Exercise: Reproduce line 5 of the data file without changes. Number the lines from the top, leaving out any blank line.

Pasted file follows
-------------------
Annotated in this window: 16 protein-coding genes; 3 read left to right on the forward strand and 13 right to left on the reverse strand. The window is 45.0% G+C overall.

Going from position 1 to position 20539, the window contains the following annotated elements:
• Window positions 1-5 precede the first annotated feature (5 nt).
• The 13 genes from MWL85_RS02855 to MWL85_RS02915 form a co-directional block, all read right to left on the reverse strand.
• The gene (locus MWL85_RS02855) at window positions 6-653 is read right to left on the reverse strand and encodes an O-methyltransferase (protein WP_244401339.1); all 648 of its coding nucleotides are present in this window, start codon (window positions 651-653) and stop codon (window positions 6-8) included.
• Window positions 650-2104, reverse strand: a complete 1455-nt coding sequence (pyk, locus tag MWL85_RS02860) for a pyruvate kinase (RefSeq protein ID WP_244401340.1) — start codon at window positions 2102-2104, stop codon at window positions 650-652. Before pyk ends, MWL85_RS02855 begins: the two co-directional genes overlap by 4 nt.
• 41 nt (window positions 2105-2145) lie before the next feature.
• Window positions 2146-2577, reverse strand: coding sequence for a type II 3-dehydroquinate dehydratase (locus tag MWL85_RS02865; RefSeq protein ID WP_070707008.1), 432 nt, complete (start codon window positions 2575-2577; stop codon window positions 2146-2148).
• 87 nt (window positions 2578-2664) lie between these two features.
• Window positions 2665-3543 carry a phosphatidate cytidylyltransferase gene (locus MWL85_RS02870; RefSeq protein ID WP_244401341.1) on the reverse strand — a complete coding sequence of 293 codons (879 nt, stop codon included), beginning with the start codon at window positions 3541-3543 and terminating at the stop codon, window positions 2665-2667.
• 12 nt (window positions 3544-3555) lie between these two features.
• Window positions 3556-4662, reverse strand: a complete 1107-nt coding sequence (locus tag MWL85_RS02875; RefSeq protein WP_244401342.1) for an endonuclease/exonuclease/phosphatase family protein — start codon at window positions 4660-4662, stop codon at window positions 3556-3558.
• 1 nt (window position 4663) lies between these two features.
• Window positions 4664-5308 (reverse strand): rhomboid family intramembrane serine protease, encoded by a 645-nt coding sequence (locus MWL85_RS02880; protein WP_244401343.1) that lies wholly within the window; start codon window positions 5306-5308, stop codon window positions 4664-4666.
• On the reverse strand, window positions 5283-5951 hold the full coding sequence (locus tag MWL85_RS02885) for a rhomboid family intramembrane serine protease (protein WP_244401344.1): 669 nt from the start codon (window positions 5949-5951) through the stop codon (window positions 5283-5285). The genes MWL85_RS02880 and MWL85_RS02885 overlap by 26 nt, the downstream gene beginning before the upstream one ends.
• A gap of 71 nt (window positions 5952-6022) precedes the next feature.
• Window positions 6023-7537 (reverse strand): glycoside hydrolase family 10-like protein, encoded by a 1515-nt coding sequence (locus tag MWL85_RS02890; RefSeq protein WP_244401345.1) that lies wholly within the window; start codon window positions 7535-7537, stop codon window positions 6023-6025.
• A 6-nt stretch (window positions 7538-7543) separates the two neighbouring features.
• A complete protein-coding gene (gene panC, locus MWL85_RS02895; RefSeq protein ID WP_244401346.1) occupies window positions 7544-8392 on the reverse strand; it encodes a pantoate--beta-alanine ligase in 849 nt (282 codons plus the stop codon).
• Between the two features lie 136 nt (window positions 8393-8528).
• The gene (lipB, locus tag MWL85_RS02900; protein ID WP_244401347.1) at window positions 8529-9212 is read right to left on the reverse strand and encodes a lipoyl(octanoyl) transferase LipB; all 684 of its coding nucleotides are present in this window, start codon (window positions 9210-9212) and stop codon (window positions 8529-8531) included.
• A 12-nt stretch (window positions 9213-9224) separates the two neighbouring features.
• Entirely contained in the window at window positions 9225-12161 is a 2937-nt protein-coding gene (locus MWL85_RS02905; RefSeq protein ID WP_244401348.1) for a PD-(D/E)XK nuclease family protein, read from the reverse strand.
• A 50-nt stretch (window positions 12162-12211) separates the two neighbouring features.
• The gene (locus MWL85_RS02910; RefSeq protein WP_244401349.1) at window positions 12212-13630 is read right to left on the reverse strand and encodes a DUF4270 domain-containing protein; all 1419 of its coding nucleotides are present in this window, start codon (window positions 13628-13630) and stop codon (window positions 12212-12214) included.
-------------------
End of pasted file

• The gene (locus MWL85_RS02855) at window positions 6-653 is read right to left on the reverse strand and encodes an O-methyltransferase (protein WP_244401339.1); all 648 of its coding nucleotides are present in this window, start codon (window positions 651-653) and stop codon (window positions 6-8) included.